Thicky Nicky: ‘Elite teachers’ plan should be for the disaster that is ‘Free Schools’

 Thicky Nicky wants to send ‘elite’ teachers to schools in coastal areas? Maybe they do need help but This Writer would have thought a far better use of them would be in the failing ‘Free Schools’ that were created as previous education secretary Michael Gove’s vanity project.

And what’s this about the “next phase” of an “education reform programme”?

Let’s have some honesty: They’re making it up as they go.


The government is planning to send 1,500 elite teachers into under-performing schools as part of measures to tackle pockets of failure in education.

As an incentive for committing to a two-year secondment, teachers will be offered a higher salary, relocation costs and future leadership roles. They will be sent to schools in coastal areas and elsewhere which struggle to recruit and retain staff.

Details of the new National Teaching Service (NTS) will be revealed by the education secretary, Nicky Morgan, in a speech on Tuesday to announce the next phase of the government’s education reform programme.

Source: Plans to recruit 1,500 elite teachers to send into under-performing schools | Education | The Guardian

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2 thoughts on “Thicky Nicky: ‘Elite teachers’ plan should be for the disaster that is ‘Free Schools’

  1. David Bacon

    Education is a total bloody mess. What’s needed is a properly joined up system rather than the fragmented chaos of today. And to think that ‘Thicky’ Nicky is an Oxbridge graduate as is her gormless predecessor, the Gove Cove. The comprehensive system was the fairest and most egalitarian system yet and although imperfect, as any education system is likely to be, it worked. It needed to be kept up to date in its structure and purpose – most governments, particularly the tories just messed with it, alienated the teachers and fed juicy morsels to the right wing media. Step forward the half-witted Kenneth Baker and the nutty professor himself, Sir Keith Joseph.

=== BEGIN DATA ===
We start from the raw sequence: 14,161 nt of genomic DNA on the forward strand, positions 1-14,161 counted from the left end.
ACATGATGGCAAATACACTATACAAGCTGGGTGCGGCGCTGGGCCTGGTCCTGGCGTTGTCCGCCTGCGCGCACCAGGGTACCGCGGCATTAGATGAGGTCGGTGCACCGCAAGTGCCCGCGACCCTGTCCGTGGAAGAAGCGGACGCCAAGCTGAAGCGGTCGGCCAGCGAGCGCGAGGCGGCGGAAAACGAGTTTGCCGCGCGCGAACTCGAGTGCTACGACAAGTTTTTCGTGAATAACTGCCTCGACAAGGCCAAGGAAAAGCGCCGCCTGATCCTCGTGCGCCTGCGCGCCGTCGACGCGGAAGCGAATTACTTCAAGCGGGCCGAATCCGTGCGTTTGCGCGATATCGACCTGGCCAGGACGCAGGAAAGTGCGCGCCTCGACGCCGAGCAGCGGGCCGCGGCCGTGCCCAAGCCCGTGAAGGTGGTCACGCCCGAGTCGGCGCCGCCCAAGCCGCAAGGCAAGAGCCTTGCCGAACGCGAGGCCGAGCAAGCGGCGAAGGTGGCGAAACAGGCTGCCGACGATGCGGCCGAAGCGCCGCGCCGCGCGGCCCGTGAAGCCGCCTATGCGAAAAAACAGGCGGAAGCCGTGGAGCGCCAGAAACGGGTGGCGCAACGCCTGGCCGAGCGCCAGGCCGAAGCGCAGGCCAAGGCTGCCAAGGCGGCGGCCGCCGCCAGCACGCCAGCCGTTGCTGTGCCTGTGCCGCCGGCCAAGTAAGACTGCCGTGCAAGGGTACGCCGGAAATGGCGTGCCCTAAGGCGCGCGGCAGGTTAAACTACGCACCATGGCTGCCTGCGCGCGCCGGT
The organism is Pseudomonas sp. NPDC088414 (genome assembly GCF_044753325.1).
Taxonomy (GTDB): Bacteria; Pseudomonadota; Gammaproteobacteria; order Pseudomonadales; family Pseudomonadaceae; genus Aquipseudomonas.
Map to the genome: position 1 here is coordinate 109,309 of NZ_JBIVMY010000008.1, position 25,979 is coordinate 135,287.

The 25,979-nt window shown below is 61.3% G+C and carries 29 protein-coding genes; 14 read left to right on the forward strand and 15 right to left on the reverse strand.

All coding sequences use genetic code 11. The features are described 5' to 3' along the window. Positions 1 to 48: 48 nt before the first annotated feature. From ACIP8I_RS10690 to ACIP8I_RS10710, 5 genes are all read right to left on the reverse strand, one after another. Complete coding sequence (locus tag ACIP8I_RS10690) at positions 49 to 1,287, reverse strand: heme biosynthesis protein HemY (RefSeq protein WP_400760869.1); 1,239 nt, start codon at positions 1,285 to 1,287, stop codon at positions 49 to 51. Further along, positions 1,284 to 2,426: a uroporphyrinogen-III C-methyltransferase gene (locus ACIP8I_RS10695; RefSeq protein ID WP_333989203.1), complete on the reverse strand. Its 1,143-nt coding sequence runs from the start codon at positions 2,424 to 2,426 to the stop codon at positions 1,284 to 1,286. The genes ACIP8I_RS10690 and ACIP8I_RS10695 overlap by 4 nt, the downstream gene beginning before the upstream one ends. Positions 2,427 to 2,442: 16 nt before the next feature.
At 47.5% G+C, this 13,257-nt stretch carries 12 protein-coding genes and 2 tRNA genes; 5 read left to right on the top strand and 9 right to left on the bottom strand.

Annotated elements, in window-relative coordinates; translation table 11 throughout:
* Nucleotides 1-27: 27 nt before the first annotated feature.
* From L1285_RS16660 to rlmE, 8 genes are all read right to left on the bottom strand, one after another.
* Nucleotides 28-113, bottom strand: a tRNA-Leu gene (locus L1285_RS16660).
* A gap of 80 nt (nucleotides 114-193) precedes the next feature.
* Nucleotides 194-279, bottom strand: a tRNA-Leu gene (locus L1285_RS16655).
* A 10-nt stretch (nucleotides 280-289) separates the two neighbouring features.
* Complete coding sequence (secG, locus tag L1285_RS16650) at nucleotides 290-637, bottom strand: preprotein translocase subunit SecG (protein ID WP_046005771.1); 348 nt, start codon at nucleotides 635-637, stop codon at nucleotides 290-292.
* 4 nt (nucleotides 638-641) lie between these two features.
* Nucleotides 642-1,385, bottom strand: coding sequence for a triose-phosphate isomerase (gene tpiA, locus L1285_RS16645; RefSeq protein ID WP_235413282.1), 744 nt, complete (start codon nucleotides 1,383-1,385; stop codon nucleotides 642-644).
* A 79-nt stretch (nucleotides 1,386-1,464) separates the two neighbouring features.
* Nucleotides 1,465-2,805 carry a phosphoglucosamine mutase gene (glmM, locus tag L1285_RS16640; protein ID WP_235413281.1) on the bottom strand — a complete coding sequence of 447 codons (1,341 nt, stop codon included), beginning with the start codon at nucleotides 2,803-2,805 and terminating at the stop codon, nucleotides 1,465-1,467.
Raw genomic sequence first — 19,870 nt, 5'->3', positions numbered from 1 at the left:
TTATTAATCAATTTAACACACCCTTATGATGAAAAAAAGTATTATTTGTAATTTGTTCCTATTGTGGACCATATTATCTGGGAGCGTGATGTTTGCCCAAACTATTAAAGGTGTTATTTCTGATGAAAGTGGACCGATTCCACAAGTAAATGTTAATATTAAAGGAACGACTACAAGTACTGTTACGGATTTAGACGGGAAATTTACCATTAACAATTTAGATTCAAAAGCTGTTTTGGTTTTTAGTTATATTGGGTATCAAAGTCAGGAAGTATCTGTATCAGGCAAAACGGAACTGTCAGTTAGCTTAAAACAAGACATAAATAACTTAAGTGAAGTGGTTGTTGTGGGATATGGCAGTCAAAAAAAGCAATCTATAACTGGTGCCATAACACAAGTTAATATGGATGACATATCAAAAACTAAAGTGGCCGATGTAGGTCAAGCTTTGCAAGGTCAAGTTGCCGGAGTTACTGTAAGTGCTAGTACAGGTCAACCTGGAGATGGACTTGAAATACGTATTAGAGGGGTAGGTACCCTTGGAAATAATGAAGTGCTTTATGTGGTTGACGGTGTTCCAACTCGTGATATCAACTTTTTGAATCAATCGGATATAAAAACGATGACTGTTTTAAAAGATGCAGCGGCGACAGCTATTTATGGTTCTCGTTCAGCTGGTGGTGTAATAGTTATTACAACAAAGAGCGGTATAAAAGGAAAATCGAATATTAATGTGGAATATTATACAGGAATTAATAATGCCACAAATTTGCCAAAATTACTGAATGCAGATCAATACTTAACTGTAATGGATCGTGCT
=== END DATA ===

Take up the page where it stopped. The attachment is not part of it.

Pupils who might have attended grammar schools were well catered for in the best comps and those who might have gone to secondary mods had the opportunity to get into the higher examination streams where appropriate.

    But what we have now are half-baked schemes with a few disrrepected comps left, academies – a posh name for a system that often fails and free schools which aren’t free. The latter seem to be in the hands of parents who know little about teaching or the philosphy of education, but fix their limited vision on examination results as the be all and end all of years of schooling. Er, the free schools aren’t free: ratepayers pay for them, but in this increasingly Orwellian world, have no say in how they are run.

    Let’s have a unified state system administered by people who know and care about education as it was under Sir Alec Clegg in the old West Riding of Yorkshire many years ago. I think the tories basically hate education for ordinary people who can’t afford the bigger public schools.

    1. Daniel

      If there was a “like” button on Mike’s blog, I’d have clicked it multiple times for this post! As a former teacher (left the profession due to the stress imposed by the Gov and a clueless SLT keen to promote every barmy initiative suggested by the DofEd) I’d love to go back, since I found the classroom experiences and students to be the only highlight of the job, but won’t consider it under the current lot! Tests for 7 year-olds were scrapped in 2004 due to extensive evidence that it was counter productive, yet we’re being told they need to come back to “raise standards”! Ideology before evidence, as usual.

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